P.L. 114-53 (the Continuing Appropriations Act, 2016), enacted September 30, 2015, continued program authority and funding (at the $150 million annual rate, divided equally between the programs) for the Healthy Marriage and Responsible Fatherhood grant programs through December 11, 2015. P.L. 114-113 (the Consolidated Appropriations Act, 2016, enacted December 18, 2015) continued program authority and funding (at the $150 million annual rate, divided equally between the programs) for the Healthy Marriage and Responsible Fatherhood grant programs through FY2016. (Responsible fatherhood grants have been funded at $75 million per year since FY2011.)

Most responsible fatherhood programs include parenting education; training in responsible decisionmaking, conflict resolution, and coping with stress; mediation services for both parents; problem-solving skills; peer support; and job-training opportunities.35

Author Contact Information

[author name scrubbed], Specialist in Social Policy ([email address scrubbed], [phone number scrubbed])



The CSE statute is found in Sections 451 through 469B of the Social Security Act (42 U.S.C. §651 through §669b). The CSE federal regulations are found in 45 C.F.R. §301 through 310.


States were historically required to provide CSE services to Indian tribes and tribal organizations as part of their CSE caseloads. Although tribes were not specifically included in the CSE statute until the 1996 welfare reform law, several tribes had negotiated agreements (e.g., informal, cooperative, intergovernmental, and joint powers) with some states in a mutual effort to serve Native American children. The 1996 welfare reform law (P.L. 104-193) allowed direct federal funding of approved tribal CSE programs. In general, Native American children living on Indian reservations that have a tribal CSE program are covered by that specific tribal CSE program; Native American children who do not live on Indian reservations are covered by the state's CSE program.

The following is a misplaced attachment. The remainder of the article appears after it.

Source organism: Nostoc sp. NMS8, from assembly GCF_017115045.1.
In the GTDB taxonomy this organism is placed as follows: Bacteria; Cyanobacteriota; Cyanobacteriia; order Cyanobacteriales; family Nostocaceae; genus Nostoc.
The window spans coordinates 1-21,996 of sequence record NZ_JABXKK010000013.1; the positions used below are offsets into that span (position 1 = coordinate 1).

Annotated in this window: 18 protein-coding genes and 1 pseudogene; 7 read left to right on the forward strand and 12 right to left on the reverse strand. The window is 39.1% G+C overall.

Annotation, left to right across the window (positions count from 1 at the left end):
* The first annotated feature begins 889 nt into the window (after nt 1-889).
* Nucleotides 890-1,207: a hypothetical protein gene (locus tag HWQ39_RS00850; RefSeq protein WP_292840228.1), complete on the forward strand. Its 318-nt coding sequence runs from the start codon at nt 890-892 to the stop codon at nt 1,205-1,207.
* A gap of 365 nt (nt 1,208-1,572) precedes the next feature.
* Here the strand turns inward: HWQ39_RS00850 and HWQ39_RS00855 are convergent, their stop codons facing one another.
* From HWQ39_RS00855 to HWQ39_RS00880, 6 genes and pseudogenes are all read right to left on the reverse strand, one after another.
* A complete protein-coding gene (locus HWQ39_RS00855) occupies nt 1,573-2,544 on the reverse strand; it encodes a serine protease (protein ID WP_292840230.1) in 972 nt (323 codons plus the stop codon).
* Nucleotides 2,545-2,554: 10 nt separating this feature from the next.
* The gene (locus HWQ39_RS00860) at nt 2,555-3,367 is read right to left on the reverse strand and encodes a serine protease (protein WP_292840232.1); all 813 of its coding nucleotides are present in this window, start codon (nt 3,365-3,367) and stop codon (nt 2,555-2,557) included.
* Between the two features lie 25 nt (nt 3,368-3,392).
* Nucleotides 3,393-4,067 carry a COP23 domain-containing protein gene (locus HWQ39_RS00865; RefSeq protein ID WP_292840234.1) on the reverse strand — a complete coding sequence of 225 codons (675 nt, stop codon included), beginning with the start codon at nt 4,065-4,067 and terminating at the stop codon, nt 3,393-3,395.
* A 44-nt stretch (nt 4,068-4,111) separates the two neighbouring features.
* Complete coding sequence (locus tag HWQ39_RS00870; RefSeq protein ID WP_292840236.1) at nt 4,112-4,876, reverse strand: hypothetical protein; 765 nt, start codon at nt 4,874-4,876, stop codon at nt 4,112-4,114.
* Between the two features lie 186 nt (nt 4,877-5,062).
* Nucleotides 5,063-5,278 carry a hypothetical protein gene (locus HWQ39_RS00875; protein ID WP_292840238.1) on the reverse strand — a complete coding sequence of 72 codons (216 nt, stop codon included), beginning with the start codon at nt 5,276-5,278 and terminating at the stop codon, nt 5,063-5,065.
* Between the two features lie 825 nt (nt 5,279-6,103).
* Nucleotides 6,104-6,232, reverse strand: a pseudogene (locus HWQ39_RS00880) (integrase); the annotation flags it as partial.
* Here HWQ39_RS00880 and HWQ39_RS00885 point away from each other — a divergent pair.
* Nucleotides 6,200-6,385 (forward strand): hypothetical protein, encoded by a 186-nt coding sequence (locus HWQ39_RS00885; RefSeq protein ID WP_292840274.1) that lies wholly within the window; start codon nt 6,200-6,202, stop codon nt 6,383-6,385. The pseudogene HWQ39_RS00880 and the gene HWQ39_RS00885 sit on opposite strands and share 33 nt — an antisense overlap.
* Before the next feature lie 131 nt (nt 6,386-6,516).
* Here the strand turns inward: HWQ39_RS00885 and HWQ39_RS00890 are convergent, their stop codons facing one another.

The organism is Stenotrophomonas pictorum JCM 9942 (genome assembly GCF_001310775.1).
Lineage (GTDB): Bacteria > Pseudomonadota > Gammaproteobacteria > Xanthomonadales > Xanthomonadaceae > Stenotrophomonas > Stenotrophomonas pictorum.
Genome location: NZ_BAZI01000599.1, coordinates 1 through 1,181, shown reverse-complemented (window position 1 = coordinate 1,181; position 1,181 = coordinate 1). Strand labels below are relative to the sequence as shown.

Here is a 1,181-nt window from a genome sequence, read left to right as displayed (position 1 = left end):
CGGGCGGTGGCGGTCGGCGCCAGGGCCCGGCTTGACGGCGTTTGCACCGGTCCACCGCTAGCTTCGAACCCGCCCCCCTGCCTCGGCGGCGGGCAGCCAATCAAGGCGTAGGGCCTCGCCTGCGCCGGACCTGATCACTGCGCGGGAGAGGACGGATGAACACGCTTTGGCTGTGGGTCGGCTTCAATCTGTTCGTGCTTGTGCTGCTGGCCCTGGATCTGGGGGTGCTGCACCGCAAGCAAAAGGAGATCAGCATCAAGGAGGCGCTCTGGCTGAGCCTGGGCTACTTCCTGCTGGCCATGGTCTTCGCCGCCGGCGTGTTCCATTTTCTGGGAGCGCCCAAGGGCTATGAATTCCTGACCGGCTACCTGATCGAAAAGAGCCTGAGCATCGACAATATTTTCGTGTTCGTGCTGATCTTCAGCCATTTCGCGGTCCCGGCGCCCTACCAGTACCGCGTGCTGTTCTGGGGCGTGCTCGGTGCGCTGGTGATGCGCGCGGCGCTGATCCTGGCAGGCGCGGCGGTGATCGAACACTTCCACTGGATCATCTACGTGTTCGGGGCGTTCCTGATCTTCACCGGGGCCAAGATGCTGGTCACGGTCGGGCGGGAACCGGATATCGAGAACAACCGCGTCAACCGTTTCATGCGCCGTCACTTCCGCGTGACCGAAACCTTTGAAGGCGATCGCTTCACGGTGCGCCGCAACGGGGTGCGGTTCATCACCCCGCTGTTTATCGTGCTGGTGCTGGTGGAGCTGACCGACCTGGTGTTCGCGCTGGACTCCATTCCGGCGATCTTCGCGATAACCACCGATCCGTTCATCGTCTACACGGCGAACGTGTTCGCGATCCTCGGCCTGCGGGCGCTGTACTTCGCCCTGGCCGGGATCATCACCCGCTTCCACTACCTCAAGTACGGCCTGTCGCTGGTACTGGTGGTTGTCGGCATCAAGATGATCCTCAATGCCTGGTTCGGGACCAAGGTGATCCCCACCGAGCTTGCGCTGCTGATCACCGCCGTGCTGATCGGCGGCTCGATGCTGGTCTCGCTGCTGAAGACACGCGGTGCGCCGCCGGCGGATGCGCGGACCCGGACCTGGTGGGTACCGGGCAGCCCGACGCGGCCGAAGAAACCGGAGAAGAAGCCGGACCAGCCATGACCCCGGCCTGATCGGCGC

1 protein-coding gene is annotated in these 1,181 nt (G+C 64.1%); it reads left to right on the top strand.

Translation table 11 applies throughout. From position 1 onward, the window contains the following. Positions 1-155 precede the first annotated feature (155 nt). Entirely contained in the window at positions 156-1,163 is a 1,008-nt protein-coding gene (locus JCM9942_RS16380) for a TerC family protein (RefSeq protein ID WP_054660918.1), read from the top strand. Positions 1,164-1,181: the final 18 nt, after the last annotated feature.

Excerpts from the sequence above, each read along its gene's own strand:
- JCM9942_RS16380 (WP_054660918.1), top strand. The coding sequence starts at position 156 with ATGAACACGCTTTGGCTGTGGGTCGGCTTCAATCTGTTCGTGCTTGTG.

In addition, families who are required by the state Supplemental Nutrition Assistance Program (SNAP) to cooperate with the CSE agency automatically qualify for CSE services free of charge.


In FY2014, $148.6FY2015, $149.0 billion in child support obligations ($33.85 billion in current support and $114.8115.5 billion in past-due support) was owed to families receiving CSE services, but only $29.34 billion was paid ($21.78 billion current, $7.6 billion past-due).


For more information regarding FY2014FY2015 data on the CSE program, see http://www.acf.hhs.gov/sites/default/files/programs/css/fy2014_preliminaryfy2015_preliminary.pdf.